Wright (1991-94), a dominating 6-11 presence in the low post for the teams of Coach Cliff Ellis in the early 1990’s, still ranks 5th on the ACC’s career list for blocked shots per game (3.13). An Honorable Mention All-America (AP) in 1994, he was one of 20 nominees for the Naismith Award that year. He led the ACC in blocked shots in 1992 and 1993 and finished 3rd in 1994. He ranked 6th on the Clemson career list for rebounds and 4th in rebounds per game. He still holds the Clemson single-season record for blocked shots (124) and was the only player in the ACC to average in double figures in points and rebounds in both 1994 and 1995. Named a Freshman All-America by Basketball Weekly in 1992, he was named a 3rd-team All-ACC selection in 1993 and 2nd-team honors in 1994. As a member of the U.S. team which participated in the 1993 World Games, he shot 73 percent from the field and averaged 10 points a game in leading the U.S. to the gold medal. He was the first Clemson player to declare early for the NBA Draft and was the 6th overall selection on the first round of the 1994 draft by the Philadelphia 76’ers. He played five seasons in the NBA with Philadelphia and Toronto and was named to the 1994-95 NBA All-Rookie team. His NBA career was cut short by a severe auto accident early in his fifth professional season. Wright currently resides in Rancho Cucamonga, Calif., where he is involved in various basketball coaching projects.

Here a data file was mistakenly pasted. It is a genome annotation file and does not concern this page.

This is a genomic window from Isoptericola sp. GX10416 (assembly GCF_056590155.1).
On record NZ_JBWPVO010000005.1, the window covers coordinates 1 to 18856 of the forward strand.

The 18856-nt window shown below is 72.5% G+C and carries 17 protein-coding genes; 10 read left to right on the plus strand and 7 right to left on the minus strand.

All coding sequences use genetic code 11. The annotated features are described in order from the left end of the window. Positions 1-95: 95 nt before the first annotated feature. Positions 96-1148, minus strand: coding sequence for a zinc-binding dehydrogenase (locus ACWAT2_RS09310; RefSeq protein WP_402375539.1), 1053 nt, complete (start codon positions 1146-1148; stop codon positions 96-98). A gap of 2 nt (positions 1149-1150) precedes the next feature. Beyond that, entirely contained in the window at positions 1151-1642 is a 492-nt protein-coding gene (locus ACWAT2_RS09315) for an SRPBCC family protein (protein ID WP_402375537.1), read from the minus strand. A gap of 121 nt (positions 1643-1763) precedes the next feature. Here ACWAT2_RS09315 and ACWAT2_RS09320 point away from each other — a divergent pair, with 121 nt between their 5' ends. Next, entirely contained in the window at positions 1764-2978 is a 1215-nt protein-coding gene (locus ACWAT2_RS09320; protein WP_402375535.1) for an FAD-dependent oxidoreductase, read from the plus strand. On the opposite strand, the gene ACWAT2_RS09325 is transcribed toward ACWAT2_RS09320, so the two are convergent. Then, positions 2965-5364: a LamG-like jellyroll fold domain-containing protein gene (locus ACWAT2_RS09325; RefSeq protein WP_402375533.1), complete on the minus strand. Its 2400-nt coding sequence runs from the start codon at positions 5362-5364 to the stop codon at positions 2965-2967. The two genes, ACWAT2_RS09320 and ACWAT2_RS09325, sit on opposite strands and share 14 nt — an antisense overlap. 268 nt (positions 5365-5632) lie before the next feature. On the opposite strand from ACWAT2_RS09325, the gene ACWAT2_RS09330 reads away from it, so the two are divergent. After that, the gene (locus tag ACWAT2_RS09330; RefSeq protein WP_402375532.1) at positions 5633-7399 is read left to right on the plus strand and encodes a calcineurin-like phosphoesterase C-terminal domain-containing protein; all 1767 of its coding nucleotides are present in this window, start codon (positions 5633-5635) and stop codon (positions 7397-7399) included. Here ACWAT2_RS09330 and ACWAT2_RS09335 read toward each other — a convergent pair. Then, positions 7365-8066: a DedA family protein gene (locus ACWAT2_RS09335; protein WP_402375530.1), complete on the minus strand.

Dennard (1978-81), a versatile 6-8 forward who was effective inside or outside for the Duke teams of Bill Foster and Mike Krzyzewski of the late 1970’s and early ‘80s, helped lead Duke to the 1978 NCAA Final Four and two ACC Championships in 1978 and 1980. Dennard helped the Blue Devils compile a 90-37 record in his four seasons in Durham, including three NCAA Tournament appearances and one NIT berth. He was named to the 1978 ACC All-Tournament second team in his freshman season. Dennard played three seasons for Bill Foster (1978-80) and one for Mike Krzyzewski and was named team captain in his senior season. Drafted in the 4th round of the 1981 NBA Draft by Kansas City, he played three seasons in the NBA for Kansas City (1982-83) and Denver (1984). He finished his career shooting 51.3 percent from the field and is one of seven Duke players who have totaled over 1,000 points (1,057), 650 rebounds (671) and 200 assists (232) in his career. A native of King, N.C., Dennard is the managing partner at Dennard, Rupp, Gray and Lascar, an investor relations firm based in Houston, Texas. He will be a 30-year cancer survivor this coming September and has served on the Coaches vs. Cancer National Council since 1996. He has been married to his high school sweetheart, Nadine, for 27 years and they have a son, Mason (17).